AndyO Blog

Saturday, January 23, 2010

ARCO's ATM is anything but convenient

On Thursday, on my way to get car tabs, I stopped at an ARCO gas station to get gas and cash. I pulled up to the pump and inserted my debit card into the ATM. Of course, there was a 45-cent convenience fee (actually not bad for a cash machine).

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After I started pumping gas, I examined the ATM a little more; it soon became clear that there wasn't an option to get any cash from this machine. I was paying 45-cents for the convenience of using ARCO's gas pump, which is odd because Shell and Chevron don't charge extra fees for using their gas pump. 

I felt a little swindled by ARCO. I think most people would agree that an ATM should include the ability to spit out some cash. Even if you pay with a debit card at Safeway or 7-11, there's usually an option to get back some cash. And they don't charge you a convenience fee.

What does ARCO have to say about this? Here's their website, which says this about how convenient their gas stations are:

Straight up convenience.

You can pay on the gas island with cash or your ATM card using PayQuick, It�s an easy way to purchase at the pump to get in, out and on your way quickly.

To avoid the 45-cent convenience fee, use your ARCO Debit MasterCard. Plus you can earn reward points when you use it!

Because I was in a hurry (and I needed cash for the emissions test you have to get in Washington state), I went inside to see if they had a real ATM. They did, but now they wanted $2.00 for the convenience of withdrawing cash.

I don't know about you, but I don't find $2.00 in fees very convenient. Which is why I won't be visiting ARCO again anytime soon. I also recommend that ARCO change the language on their pumps to be more accurate. For example:

Pay with cash or debit card

The worst part was that I did pay the $2.00 convenience fee at the real ATM, because I was in a hurry. I know that ARCO was counting on this, but you would think they'd be interested in forming a long-term relationship with me so I'd be willing to return to their store and buy snacks -- because that's where the real profit is.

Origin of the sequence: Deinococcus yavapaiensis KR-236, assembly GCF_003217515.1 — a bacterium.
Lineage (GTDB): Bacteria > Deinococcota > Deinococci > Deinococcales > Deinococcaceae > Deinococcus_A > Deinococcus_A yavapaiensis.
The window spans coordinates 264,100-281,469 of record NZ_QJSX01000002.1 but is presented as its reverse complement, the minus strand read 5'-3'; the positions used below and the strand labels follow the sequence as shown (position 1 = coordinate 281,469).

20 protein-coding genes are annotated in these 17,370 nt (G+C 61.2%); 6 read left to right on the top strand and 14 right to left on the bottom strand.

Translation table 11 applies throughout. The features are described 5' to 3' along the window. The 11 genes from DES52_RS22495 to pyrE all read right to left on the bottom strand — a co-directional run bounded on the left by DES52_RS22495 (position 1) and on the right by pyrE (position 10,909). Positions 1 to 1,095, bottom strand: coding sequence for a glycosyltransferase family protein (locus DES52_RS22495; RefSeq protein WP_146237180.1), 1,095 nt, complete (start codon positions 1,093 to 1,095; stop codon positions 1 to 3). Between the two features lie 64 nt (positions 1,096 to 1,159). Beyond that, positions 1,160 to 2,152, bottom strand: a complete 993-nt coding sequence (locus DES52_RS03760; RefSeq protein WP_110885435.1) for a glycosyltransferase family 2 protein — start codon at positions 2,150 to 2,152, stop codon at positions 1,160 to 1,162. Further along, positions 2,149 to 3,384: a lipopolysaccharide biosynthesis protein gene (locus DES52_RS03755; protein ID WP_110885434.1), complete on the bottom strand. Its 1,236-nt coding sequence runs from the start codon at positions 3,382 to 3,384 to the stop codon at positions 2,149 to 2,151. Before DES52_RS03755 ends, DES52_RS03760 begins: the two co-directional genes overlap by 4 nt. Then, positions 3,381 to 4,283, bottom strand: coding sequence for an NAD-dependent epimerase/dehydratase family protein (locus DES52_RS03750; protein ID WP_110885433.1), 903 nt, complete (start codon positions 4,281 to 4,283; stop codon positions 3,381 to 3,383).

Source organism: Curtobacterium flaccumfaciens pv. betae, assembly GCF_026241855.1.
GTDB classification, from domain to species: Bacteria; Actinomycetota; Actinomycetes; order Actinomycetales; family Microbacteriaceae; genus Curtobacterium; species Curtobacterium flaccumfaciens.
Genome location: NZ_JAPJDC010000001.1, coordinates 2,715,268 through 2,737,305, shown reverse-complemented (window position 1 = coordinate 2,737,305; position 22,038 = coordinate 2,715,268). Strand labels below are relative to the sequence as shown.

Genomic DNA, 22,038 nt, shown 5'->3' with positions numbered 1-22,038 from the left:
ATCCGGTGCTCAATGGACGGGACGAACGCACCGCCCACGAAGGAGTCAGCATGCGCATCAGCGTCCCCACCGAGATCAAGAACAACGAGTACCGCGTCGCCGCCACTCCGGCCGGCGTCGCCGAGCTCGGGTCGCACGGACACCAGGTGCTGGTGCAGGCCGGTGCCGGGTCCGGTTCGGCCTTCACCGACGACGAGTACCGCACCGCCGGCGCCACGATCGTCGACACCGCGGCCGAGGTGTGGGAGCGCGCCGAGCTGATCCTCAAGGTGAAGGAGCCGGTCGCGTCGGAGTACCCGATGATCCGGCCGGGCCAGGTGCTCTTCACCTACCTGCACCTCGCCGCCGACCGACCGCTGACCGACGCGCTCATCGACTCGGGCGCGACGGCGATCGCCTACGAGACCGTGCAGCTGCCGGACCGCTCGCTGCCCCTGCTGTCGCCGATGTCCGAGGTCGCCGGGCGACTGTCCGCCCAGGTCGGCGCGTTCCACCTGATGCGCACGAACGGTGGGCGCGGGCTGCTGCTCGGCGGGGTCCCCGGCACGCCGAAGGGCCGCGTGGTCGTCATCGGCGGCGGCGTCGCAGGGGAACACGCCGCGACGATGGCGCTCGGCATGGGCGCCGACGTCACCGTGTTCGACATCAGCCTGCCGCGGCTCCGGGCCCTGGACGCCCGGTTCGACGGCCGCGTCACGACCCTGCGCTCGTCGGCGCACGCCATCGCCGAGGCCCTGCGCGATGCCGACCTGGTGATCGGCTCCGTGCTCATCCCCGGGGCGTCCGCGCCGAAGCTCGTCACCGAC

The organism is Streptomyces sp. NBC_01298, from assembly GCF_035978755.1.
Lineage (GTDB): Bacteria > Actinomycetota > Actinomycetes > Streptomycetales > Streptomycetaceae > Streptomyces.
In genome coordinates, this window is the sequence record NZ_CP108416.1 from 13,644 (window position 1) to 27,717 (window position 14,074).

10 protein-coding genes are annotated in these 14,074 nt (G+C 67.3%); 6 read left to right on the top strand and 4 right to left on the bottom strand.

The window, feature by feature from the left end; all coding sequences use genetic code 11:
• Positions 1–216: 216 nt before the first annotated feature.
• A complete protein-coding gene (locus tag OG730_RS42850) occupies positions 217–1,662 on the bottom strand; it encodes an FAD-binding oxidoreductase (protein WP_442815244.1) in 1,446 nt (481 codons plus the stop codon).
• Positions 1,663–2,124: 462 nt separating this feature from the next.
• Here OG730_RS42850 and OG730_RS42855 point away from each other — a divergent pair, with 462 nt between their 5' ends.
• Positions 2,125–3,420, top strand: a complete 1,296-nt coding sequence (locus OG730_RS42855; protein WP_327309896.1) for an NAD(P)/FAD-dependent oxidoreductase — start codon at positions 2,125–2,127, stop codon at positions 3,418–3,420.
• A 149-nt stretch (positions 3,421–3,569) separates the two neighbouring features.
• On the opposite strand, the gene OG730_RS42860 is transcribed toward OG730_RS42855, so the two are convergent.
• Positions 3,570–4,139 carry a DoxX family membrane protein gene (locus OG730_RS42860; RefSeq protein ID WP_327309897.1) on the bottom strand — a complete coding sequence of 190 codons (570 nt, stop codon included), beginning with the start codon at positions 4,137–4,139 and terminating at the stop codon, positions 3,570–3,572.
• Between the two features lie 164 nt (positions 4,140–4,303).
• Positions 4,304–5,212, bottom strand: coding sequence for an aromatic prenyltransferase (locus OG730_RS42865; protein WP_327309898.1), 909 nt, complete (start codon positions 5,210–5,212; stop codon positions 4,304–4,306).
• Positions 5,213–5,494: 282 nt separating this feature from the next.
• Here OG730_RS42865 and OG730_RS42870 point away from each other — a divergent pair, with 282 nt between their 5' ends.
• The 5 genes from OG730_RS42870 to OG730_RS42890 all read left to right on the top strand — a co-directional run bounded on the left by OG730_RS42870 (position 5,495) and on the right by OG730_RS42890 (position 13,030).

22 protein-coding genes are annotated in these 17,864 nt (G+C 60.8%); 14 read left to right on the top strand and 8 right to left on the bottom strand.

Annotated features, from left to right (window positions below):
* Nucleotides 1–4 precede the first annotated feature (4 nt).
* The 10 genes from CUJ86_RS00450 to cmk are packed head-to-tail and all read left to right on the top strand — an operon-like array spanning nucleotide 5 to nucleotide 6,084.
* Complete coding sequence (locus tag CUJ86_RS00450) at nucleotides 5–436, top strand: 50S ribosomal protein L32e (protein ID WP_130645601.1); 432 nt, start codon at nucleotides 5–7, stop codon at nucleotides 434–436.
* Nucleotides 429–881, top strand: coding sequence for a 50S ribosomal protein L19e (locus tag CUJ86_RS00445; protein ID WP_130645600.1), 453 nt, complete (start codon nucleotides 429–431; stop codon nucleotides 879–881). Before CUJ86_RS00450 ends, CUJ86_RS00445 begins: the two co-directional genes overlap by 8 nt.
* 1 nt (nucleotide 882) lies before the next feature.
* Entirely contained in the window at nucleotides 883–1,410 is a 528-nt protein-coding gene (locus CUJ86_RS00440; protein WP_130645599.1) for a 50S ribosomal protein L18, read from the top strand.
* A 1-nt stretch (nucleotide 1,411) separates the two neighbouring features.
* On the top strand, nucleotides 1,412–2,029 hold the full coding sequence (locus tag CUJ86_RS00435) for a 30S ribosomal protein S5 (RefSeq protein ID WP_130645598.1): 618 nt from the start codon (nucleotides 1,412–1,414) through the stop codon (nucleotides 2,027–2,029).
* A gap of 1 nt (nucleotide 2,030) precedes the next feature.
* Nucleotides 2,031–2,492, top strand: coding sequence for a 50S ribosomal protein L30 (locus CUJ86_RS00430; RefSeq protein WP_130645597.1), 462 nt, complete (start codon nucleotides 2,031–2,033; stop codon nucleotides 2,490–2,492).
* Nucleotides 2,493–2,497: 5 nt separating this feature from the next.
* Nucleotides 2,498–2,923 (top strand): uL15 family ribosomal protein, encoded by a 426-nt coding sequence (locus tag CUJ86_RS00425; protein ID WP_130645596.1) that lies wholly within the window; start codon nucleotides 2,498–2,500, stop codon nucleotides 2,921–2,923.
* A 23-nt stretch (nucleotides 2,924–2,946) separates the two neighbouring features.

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posted by AndyO @ 4:49 PM   4 comments links to this post

Wednesday, January 13, 2010

The highest-grossing movies (adjusted for inflation)

All this talk about Avatar racing toward Titanic's record as the highest-grossing movie of all time made me wonder: If these movies (and many others) were released the same year, which would really be the biggest money maker?

Well, the results are surprising. Thanks to Box Office Mojo, you can actually see how these movies stack up when you adjust them for inflation. For example, when I saw Star Wars back in 1977, the average price for a ticket was $2.23. Today, the average price is $7.35.

So, here's the list: (^ indicates multiple releases)

Rank Title (click to view) Adjusted Gross Unadjusted Gross Year^
1 Gone with the Wind $1,485,028,000 $198,676,459 1939^
2 Star Wars $1,309,179,000 $460,998,007 1977^
3 The Sound of Music $1,046,753,000 $158,671,368 1965
4 E.T.: The Extra-Terrestrial $1,042,629,400 $435,110,554 1982^
5 The Ten Commandments $962,850,000 $65,500,000 1956
6 Titanic $943,342,300 $600,788,188 1997
7 Jaws $941,379,300 $260,000,000 1975
8 Doctor Zhivago $912,395,600 $111,721,910 1965
9 The Exorcist $812,679,700 $232,671,011 1973^
10 Snow White and the Seven Dwarfs $801,150,000 $184,925,486 1937^
11 101 Dalmatians $734,391,800 $144,880,014 1961^
12 The Empire Strikes Back $721,627,700 $290,475,067 1980^
13 Ben-Hur $720,300,000 $74,000,000 1959
14 Return of the Jedi $691,336,700 $309,306,177 1983^
15 The Sting $655,200,000 $156,000,000 1973
16 Raiders of the Lost Ark $647,842,600 $242,374,454 1981^
17 Jurassic Park $633,612,900 $357,067,947 1993
18 The Graduate $628,949,700 $104,901,839 1967^
19 Star Wars: Episode I - The Phantom Menace $623,469,700 $431,088,301 1999
20 Fantasia $610,369,600 $76,408,097 1941^

So, as you can see, Avatar is nowhere to be found, but Titanic is.

The way this is calculated is through estimated number of tickets sold. For Star Wars, the number of estimated tickets is 178,119,600.

Here are the estimated tickets sold for Titanic and Avatar:

Rank Title (click to view) Studio Est. Tickets Unadjusted Gross Year^
6 Titanic Par. 128,345,900 $600,788,188 1997
52 Avatar Fox 60,917,000 $441,024,441 2009

It makes you realize that while Titanic did indeed sell a lot of tickets, Avatar is making most of its money from higher ticket prices -- both from inflation and the higher cost of the IMAX and 3-D format.

If Avatar were released the same year as Star Wars, it would only have grossed $135,844,900 instead of $441,024,441. (As of 1/13/09.)

Either way, James Cameron and George Lucas are both very wealthy. And they both make pretty good movies.

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posted by AndyO @ 8:12 PM   1 comments links to this post